6) Sometimes God removes the storm, and sometimes He’s with us in the midst of it.

Photo by KT Sura

Photo by KT Sura

On the day of our spring Kindred Dinner for 150 people, it was predicting storms all evening. This was our 5th farm dinner, and we’ve never had to go with our rain plan. I was so worried, y’all. These people bought tickets and were expecting an amazing, memorable experience. In my shallow vision, I thought our best-case scenario was that it wouldn’t rain, but instead God wanted to show me - and so many others - how beautiful and intimate and nourishing breaking bread together can be in the very midst of a storm. I’ll hold this experience close for a long time.

More thoughts and photos on our Kindred Farm Instagram. My favorite part of this photo is all the umbrellas leaned against the side of the greenhouse!

7) Intermittent fasting is how I should eat most of the time.

I started the practice of intermittent fasting in January, thinking it would be temporary. It feels so good and freeing that I think this is a new longterm pattern in my life. I wrote all about it here.

8) But feasting is just as important.

I’ve learned that feasting is so much more meaningful when you’re not doing it all the time. We were made for both feasting and fasting - there’s a time to reign things in and go without, and there’s a time to let go and enjoy. One of the best things about a collaborative feast is that each person gets to bring something - so be sure and let others help even if you’re hosting. Here are some amazing feasts we’ve had this spring:

Easter Sunday with dear friends and alllll the colorful spring goodness...

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Then, a heavenly little outdoor charcuterie board feast with friends on a Saturday evening, where we just cut up a bunch of pretty things and put them on cutting boards (no cooking!). Add some wine and sparkling water, and you have what feels like a very fancy dinner with no cooking. Bonus for fun patterned tablecloths I got over a decade ago in India, twinkle lights overhead and fireflies all around.

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And here’s something different…we put a little propane tabletop grill in the middle of our dining room table and had some friends over for a Korean ssam (lettuce wraps) feast where everyone got to grill their own meat and assemble unique, colorful lettuce wraps to their heart’s desire. All the lettuce, cabbage, Asian greens, and radishes were harvested from our farm a few minutes before. And I’m pretty sure we used every plate, bowl, and pair of chopsticks in the house.

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9. I still know every word to all the classic NKOTB songs.

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My 11-year-old self would have completely passed out to be this close to Joe McIntyre and New Kids on the Block, but 30 years later it was just a lighthearted blast of a night with my best college gals (and New Kids on the Block, Debbie Gibson, Tiffany, Salt N Pepa and Naughty By Nature!). We sang every word to all the classic NKOTB songs like “Please Don’t Go, Girl” (this was played at every middle school sleepover), “Tonight”, and of course, “Hangin’ Tough.” I reminisced about recording mixtapes from the radio, Aqua Net hairspray, claw bangs, BOP Magazine, posters in my locker and plastered on my bedroom wall, and Electric Youth Perfume.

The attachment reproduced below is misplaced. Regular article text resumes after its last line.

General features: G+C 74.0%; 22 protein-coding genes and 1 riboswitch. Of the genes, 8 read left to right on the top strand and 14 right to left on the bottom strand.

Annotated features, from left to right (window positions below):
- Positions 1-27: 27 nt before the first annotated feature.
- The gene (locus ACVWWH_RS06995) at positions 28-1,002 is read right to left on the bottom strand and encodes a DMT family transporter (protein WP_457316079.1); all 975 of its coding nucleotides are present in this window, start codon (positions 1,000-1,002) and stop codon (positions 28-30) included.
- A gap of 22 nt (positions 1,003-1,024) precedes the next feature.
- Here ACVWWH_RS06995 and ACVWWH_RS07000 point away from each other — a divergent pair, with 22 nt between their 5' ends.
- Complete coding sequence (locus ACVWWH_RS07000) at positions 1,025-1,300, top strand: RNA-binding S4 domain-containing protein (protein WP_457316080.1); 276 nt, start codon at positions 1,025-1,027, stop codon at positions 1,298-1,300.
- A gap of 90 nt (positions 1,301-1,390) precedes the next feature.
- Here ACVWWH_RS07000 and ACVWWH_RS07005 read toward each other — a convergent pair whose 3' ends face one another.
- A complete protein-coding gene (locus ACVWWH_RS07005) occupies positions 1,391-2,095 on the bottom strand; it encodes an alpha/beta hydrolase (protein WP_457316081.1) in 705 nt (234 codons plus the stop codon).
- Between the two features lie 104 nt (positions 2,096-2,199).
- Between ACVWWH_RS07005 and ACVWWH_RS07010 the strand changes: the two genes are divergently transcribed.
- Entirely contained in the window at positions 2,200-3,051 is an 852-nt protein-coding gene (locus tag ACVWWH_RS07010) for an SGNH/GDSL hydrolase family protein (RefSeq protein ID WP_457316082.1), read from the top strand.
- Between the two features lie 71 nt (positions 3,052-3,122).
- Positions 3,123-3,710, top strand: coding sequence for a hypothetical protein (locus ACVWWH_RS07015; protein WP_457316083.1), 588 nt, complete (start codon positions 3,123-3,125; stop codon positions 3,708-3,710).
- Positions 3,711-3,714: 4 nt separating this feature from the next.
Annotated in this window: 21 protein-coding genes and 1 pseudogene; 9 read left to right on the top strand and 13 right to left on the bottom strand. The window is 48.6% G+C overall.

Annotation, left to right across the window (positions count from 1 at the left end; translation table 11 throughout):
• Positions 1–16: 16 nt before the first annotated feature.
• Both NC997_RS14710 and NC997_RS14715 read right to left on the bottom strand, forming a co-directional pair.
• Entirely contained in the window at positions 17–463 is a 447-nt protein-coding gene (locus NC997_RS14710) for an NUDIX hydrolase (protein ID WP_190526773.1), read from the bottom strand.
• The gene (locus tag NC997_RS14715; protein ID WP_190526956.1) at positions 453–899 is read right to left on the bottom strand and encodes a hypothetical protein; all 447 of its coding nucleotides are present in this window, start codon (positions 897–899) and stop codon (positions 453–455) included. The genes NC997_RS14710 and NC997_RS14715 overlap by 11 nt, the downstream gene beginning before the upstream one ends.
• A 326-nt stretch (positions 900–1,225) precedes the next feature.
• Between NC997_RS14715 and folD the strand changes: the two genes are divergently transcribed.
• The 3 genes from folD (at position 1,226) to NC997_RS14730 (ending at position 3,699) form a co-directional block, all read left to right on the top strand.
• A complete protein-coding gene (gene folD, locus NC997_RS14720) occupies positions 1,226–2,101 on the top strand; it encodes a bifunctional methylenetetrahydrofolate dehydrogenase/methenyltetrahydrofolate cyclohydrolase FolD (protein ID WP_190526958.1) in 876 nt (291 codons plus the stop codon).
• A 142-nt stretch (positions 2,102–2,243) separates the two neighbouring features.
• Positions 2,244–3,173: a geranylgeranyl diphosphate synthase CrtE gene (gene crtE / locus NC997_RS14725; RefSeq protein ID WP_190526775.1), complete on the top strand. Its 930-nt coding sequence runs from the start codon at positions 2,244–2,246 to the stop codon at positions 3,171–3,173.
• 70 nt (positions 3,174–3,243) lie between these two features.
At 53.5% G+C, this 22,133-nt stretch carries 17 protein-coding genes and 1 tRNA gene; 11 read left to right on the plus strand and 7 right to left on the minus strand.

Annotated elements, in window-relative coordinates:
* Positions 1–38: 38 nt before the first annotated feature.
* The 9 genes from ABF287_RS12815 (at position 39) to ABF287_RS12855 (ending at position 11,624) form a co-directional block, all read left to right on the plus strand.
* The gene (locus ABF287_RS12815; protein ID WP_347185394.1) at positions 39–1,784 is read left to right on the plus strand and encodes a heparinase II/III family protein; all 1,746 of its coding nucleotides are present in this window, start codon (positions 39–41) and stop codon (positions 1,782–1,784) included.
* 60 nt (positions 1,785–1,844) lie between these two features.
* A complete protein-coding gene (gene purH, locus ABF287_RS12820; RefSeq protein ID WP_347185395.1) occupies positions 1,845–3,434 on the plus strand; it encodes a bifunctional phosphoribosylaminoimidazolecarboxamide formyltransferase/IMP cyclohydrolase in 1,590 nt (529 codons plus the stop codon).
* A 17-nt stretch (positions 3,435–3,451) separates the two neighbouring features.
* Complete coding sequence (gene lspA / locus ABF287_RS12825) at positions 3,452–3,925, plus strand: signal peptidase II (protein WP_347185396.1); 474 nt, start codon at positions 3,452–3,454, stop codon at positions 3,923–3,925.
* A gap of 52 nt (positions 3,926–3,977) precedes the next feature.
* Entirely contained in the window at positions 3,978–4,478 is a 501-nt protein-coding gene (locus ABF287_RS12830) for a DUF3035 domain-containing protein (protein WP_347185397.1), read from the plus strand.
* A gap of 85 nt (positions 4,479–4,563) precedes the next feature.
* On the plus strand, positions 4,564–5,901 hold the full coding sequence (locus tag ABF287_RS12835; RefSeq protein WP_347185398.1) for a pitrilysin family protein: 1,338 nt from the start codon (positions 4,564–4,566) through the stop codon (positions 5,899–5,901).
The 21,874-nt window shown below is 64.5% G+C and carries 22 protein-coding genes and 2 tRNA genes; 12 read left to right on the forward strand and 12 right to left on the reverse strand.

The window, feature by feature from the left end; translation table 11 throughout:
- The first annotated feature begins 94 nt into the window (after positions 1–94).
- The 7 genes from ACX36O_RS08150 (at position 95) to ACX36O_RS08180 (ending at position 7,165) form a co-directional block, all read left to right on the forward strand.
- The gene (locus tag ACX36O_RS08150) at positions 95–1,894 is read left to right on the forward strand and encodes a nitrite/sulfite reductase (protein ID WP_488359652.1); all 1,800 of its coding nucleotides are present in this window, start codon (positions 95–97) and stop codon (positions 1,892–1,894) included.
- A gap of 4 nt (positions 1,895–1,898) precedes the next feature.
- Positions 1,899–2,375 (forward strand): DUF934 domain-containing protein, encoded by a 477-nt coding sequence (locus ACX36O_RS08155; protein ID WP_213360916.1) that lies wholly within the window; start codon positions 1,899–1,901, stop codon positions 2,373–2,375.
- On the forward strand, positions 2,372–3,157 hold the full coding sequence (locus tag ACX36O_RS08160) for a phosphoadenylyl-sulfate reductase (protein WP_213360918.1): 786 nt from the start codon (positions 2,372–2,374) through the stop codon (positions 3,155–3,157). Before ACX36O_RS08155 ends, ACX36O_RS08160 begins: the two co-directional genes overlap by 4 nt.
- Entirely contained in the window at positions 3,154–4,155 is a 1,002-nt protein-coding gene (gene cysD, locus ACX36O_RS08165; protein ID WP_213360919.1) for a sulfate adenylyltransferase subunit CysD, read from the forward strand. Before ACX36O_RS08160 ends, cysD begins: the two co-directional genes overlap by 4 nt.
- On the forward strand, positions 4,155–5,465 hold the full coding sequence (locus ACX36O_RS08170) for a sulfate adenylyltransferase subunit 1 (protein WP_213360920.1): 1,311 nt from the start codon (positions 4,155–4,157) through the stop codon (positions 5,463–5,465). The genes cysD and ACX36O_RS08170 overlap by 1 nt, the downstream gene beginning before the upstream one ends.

10. It’s best to relax a little and give my girls space to learn some things on their own - this works better than pushing.

After playing Monopoly on and off for several days, my oldest daughter is a master at mental math and being the banker, and my 5-year-old just learned how to ride on two wheels on her own at my friend’s house in her gravel driveway. I so often try to control and feel like everything is my responsibility. Letting go - and seeing that everything is okay - helps me grow so much in this area. I’m also learning to let them help more, even if it’s not how I would have done that particular thing. Plus, I don’t want to miss out on hilarious sights like these:

Well, that’s ONE way to seed a new row of beets…

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11. My husband is an incredible podcast host.

I knew he would be. This man is one of the most compelling communicators I know, with an ability to cast a vision and share stories like none other. Check out Steven’s brand new The Korean Farmer podcast here or on iTunes, where he shares meaningful conversations about life, business, food, and everything in between. We record right here on Kindred Farm in our barn studio…and maybe we’ll be doing an episode together in the near future! :)

Photo: KT Sura

Photo: KT Sura